thinking about reunions

i've been silent about my reunion so far, mainly because i've been busier than busy lately. but i've also been quiet because i'm figuring some things out in my head. i've lost a couple of really good friends since the last reunion, and it was kind of sad to realize that i'm getting to the age where my friends will be dieing from diseases and aging rather than stupidity. i don't know where the transition point is for most people, but i reached it sometime in the last 7 years. at our big dinner, we started the festivities out with some general horseplay, and then a solemn reading of the names of shipmates that have passed away since the last time we got together. some of the names shocked me, probably because in my mind these guys were still young and vital. i was saddened to hear their names, because a couple of them were dudes i really wanted to reconnect with. bummer.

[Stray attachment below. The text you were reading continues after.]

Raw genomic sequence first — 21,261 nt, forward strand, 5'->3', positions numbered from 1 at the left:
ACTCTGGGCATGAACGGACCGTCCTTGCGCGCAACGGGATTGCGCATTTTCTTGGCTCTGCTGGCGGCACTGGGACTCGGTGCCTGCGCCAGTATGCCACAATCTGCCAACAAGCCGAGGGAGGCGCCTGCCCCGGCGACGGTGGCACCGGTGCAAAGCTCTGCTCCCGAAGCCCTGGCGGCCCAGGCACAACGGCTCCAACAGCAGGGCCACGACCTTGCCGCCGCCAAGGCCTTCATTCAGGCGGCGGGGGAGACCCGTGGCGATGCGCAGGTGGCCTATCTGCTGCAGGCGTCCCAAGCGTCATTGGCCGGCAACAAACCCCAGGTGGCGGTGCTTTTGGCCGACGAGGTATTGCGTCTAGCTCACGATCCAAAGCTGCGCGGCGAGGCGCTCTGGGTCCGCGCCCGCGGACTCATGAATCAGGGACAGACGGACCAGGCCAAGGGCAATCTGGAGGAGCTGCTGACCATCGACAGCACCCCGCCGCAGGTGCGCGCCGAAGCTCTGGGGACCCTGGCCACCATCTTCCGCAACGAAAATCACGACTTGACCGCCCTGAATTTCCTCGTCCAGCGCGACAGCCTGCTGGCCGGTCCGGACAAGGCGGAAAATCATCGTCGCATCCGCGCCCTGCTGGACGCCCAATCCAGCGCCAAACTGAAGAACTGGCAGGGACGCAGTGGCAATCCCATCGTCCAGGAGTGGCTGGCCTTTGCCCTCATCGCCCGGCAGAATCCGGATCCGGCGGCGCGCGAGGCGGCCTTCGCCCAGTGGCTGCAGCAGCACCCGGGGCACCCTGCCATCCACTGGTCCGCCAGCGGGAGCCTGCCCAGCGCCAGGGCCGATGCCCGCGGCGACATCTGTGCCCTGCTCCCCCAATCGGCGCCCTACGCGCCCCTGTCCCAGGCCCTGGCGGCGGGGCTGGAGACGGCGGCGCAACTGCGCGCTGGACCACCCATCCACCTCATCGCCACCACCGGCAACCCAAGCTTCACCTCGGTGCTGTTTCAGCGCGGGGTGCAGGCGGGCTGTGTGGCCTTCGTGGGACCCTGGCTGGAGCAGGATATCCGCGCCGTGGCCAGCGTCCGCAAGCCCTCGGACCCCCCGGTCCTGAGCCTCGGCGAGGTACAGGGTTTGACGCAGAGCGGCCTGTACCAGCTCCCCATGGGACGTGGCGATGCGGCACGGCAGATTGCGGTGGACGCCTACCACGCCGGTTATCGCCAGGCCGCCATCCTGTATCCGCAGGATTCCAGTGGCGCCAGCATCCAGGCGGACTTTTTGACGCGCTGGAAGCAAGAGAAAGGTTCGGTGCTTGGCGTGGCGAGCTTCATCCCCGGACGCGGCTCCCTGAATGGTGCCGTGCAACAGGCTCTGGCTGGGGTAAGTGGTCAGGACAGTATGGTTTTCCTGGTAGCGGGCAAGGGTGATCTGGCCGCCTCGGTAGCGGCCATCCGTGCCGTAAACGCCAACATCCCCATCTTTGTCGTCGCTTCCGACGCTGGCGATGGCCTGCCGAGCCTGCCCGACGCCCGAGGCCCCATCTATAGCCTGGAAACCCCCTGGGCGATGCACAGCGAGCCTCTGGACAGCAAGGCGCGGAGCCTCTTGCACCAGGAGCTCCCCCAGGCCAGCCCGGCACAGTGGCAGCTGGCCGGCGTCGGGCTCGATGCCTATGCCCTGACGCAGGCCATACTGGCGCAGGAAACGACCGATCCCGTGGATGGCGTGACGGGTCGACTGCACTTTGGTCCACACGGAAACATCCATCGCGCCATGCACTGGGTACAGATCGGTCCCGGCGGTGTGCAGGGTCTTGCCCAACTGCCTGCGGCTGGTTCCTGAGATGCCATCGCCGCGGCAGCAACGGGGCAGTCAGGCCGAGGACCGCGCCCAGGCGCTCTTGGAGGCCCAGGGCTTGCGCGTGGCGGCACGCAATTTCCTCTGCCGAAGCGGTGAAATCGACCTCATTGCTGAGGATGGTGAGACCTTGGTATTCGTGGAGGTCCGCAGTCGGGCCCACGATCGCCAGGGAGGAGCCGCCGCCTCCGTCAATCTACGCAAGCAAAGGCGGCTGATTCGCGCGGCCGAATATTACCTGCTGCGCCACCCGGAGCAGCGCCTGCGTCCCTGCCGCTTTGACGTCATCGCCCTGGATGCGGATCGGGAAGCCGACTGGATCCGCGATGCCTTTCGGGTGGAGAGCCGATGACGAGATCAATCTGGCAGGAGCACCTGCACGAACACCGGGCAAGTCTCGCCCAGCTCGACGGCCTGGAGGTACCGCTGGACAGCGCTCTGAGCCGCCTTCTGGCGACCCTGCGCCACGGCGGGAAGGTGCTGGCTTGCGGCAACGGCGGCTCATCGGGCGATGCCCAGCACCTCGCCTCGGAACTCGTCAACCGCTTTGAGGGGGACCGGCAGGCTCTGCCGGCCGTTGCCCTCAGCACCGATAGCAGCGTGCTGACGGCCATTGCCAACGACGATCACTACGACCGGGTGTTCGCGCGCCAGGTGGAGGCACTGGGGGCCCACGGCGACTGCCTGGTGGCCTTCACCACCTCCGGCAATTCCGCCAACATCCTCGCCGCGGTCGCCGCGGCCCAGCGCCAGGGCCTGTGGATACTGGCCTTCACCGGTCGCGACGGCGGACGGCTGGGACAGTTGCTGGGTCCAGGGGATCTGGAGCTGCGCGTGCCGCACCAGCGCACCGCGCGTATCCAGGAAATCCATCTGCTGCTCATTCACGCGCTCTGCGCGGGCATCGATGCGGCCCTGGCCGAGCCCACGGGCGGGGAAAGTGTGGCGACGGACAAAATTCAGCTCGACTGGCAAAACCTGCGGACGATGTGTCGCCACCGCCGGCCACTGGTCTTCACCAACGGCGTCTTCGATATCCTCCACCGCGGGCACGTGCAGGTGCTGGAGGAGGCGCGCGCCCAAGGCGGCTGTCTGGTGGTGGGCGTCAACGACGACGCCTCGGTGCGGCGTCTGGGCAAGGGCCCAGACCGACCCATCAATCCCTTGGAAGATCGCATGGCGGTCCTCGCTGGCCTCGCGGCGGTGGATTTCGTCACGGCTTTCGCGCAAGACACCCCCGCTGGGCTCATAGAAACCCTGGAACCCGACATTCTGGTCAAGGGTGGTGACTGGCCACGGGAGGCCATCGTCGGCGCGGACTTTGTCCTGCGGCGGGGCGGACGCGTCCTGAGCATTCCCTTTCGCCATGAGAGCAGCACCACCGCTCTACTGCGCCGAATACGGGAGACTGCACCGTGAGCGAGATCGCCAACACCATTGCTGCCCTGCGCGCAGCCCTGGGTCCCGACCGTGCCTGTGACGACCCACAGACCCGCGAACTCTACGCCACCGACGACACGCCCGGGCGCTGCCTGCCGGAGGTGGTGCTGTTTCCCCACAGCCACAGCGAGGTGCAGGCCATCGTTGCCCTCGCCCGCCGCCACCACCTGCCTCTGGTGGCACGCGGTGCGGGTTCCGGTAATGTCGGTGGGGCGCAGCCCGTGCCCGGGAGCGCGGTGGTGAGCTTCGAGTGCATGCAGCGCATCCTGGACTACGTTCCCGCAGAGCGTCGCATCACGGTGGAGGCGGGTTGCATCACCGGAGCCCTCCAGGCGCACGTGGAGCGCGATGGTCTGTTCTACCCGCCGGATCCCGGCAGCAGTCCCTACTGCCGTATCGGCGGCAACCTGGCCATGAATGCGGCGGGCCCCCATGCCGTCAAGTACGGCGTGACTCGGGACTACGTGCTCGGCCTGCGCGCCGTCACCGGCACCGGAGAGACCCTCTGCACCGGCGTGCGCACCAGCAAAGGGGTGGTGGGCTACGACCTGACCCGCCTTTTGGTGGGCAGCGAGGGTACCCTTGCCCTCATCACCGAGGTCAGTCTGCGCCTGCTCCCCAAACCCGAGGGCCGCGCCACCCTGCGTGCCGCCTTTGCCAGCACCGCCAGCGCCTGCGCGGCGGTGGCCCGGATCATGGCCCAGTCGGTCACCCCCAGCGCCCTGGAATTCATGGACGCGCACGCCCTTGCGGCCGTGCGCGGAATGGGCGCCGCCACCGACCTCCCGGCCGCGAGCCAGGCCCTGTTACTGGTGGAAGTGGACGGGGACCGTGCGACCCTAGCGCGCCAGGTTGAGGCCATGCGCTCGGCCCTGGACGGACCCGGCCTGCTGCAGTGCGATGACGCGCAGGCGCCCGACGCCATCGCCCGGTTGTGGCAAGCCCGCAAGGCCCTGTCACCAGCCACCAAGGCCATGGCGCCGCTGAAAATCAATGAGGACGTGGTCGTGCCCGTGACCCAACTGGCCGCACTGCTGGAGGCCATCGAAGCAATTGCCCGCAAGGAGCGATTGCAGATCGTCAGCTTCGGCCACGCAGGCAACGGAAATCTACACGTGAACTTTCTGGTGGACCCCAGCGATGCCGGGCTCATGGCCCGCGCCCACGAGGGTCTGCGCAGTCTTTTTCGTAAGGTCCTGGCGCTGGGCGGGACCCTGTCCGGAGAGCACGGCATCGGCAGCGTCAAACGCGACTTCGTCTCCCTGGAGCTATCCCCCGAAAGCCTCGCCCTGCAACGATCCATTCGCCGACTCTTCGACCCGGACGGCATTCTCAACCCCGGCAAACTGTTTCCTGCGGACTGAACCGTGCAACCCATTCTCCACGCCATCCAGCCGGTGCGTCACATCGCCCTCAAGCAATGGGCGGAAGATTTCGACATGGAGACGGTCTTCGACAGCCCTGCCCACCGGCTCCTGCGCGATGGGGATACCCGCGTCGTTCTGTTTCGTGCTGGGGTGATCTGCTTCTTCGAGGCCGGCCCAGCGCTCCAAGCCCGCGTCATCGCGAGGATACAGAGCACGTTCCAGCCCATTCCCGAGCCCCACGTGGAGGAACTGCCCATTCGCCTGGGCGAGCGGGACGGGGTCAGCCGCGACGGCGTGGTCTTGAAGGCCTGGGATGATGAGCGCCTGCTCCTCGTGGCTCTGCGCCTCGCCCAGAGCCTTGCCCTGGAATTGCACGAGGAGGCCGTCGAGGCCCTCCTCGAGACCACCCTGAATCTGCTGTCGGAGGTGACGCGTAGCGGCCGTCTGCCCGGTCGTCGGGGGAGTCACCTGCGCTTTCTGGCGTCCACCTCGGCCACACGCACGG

the other bummer is seeing how age and time have conspired to lay low those i hold in high esteem. one of my skippers has always been a giant of a man to me. he showed me by example what it means to be an adult in an adult world. his intelligence and quiet courage were so obvious that nobody even remarked on it. it just was, like the sky and the sun. seeing how time has crept up on him shocked the hell out of me. i've always seen him as larger than life, i guess. hero worship in it's purest form. when you are a young pup out in the mean world, finding someone to admire and emulate can be as important to your growth as time's progression itself. there have been two men in my life that i can state unequivocally have made me who i am today. the first was my pop. the other was my skipper. pop took us under his wing when i was a tad, and from the first day there was no doubt we were his kids. he showed me how a good and decent man lived his life. my skipper did the same at a time in my life where i could have gone off the deep end into terminal stupidity. i received the most thorough and painful ass chewing in my life from him. i deserved it, and earned it with bells on. and when i walked away from it, i saw the world in an entirely different light. i went from being the lowest rated E-5 in the command (earned that too!) to being "mister squared away". he probably doesn't remember, but i do.